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Archive for June, 2011

This column by Mike Lamm, head of Fermilab’s Magnet Systems Department and Mu2e Level 2 Manager for Solenoids, first appeared in Fermilab Today May 25.

For the past 18 months, the Technical Division magnet program has been working on the development of several complex magnets for Mu2e (pronounced mew-2-e), one of the flagship experiments of Fermilab’s Intensity Frontier program. A few weeks ago, we achieved an important milestone when our detailed, conceptual design for the Mu2e magnets passed a three-day Director’s Technical Design Review of the entire project.

The Mu2e experiment will provide a strong test for beyond the Standard Model theories. Mu2e will look for the predicted but not-yet-observed direct conversion of a muon into an electron, a process known as charged lepton flavor violation. We know that all quarks can change flavor, such as a charm quark turning into an up quark, and we have recently learned that leptons without charge can change flavor too, such as a muon neutrino transforming into an electron neutrino. Hence we suspect that charged leptons such as muons might be able to likewise change flavor by directly converting into an electron. If they do, it will be a very rare process, and its discovery will require a special beamline and particle detector.

The Mu2e experiment will smash an intense beam of protons from Fermilab’s Booster accelerator into a gold target to produce lots of low-energy muons. A magnet known as the production solenoid will slow and collect these particles (see graphic). A transport solenoid will guide the muons through the S-shaped chicane that weeds out unwanted particles. Then the muons will be captured in an aluminum target. If and when a muon converts to an electron within the target, an electron detector within a detector solenoid will identify the emerging electron.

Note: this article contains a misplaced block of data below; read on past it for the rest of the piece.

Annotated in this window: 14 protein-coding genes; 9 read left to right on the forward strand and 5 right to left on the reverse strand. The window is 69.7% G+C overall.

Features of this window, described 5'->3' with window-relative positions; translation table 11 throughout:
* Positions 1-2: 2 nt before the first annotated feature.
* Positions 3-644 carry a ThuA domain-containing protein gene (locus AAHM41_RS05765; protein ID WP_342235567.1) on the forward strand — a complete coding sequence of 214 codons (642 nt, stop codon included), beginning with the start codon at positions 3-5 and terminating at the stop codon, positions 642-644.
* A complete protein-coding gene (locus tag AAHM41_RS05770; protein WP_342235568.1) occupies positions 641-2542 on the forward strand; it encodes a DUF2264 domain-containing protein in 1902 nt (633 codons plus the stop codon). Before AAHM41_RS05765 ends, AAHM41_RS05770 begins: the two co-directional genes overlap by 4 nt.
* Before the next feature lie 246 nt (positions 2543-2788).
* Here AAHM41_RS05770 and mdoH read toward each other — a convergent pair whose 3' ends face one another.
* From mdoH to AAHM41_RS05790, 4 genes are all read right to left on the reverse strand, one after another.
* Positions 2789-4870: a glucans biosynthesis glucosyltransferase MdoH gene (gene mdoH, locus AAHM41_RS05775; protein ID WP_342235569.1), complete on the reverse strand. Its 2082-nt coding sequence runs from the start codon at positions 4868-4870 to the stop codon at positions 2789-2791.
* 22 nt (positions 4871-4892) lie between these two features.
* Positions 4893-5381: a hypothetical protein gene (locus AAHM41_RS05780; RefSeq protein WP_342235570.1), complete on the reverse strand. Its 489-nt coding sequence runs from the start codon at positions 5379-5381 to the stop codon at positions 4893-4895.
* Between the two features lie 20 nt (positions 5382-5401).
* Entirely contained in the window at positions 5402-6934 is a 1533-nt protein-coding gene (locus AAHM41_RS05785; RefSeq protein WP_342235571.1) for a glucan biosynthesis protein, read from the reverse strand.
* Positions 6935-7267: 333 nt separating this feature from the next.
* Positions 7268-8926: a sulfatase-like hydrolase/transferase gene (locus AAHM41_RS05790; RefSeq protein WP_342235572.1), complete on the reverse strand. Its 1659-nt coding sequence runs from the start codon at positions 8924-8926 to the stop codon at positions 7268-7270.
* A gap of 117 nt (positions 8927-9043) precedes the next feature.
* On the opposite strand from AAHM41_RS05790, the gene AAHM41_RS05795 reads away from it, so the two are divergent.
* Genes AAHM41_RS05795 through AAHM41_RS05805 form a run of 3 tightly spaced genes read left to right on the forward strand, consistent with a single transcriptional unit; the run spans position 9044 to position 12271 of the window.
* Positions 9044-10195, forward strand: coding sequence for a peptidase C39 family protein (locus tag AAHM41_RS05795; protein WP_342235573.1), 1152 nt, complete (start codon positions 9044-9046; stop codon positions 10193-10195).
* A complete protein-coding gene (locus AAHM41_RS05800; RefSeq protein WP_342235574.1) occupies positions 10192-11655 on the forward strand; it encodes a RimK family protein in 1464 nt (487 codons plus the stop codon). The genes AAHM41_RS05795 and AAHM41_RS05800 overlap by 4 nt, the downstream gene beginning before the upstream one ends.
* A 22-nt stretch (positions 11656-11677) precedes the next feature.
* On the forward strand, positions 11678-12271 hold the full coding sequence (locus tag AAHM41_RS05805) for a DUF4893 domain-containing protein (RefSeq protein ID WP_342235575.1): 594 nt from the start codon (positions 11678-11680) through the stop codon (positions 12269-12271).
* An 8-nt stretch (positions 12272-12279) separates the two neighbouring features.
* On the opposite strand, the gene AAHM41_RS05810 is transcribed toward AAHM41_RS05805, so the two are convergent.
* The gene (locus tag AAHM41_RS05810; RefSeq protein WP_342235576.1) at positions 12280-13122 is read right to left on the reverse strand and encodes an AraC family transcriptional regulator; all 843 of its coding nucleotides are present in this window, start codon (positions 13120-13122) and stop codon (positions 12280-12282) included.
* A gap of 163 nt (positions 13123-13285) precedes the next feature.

The production solenoid and detector solenoid resemble the superconducting solenoid magnets currently used in Tevatron and LHC experiments, but with additional requirements. The production solenoid must achieve 5 Tesla, or 100,000 times the earth’s magnetic field–the highest central magnetic field of any solenoid in particle physics. Its coils will experience 170 tons of force during operation, or the weight of four fully loaded 18-wheeler trucks. The detector solenoid will be comparable in diameter to the massive ATLAS central solenoid at the LHC, but will be longer, with a total length of more than 11 meters. It will store about the same amount of energy as the ATLAS solenoid, but will feature a more uniform magnetic field.

The transport solenoid will be like nothing else ever built. Because of its complex S-shape its superconducting coils will experience strong forces and torques that will pull in opposite directions when the adjacent coils are forced to power down during an operational hiccup known as a quench. This made its design very challenging.

With the detailed, conceptual design of the Mu2e magnets approved and almost complete, we are moving one step closer to building this experiment, and one step closer to a better understanding of our universe.

Related information:


While most labs managed to dodge a bullet mor(what really looked like a giant bomb) in the 2011 budget. There are still many problems coming. Announced Thursday and reported on the Courier News and this blog that Fermilab will seek to reduce its staff by 5% through a voluntary program.

With the ending of the Tevatron program in September this doesn’t come as too much of a surprise, however it doesn’t do much to boost morale around the lab. In fact, even though much of the talk is on the future experiments like Long Baseline Neutrino Experiment (LBNE), Mu2e (website), and the future of Project X (website) there can’t help but be a sense of loss for many scientist working there.

For me, trying desperately to finish my thesis on work at CDF and looking for post-docs that might keep me in the Chicago land area, pieces of news about the shrinking of the lab only causes me to take pause and check to see if going down this path is the best for me.

The little support and almost no excitement coming from a budget strapped government towards science makes it hard for a young researcher to keep a stiff upper lip and look to the future with too much optimism .

Oh well, more focus on thesis and hopefully when I lift my head there will be a good position on an interesting and well funded experiment to work on.